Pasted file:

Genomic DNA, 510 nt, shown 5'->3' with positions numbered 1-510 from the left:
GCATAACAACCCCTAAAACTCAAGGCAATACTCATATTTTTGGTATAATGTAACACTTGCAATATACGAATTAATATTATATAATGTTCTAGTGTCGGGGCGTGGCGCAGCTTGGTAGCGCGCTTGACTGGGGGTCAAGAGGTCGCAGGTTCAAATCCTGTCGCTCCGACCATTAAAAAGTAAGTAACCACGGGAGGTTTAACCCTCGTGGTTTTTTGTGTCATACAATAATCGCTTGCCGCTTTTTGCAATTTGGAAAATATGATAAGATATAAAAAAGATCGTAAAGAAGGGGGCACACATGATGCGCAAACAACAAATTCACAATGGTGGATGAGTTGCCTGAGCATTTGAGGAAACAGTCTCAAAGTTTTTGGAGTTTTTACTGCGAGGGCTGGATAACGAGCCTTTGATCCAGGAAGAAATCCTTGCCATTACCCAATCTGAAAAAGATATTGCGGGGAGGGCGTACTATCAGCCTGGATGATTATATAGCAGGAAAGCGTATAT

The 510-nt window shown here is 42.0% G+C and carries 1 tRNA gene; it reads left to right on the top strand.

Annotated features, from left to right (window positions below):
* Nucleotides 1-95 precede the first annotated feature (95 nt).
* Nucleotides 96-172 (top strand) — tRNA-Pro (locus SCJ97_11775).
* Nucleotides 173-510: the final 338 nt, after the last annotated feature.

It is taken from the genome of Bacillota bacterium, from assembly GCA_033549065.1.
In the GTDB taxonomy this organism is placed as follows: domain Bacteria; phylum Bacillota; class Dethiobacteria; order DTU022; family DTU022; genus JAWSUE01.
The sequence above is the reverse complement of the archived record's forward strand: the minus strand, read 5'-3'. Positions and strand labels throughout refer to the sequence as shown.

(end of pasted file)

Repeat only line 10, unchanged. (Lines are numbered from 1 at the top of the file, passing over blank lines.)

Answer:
The sequence above is the reverse complement of the archived record's forward strand: the minus strand, read 5'-3'. Positions and strand labels throughout refer to the sequence as shown.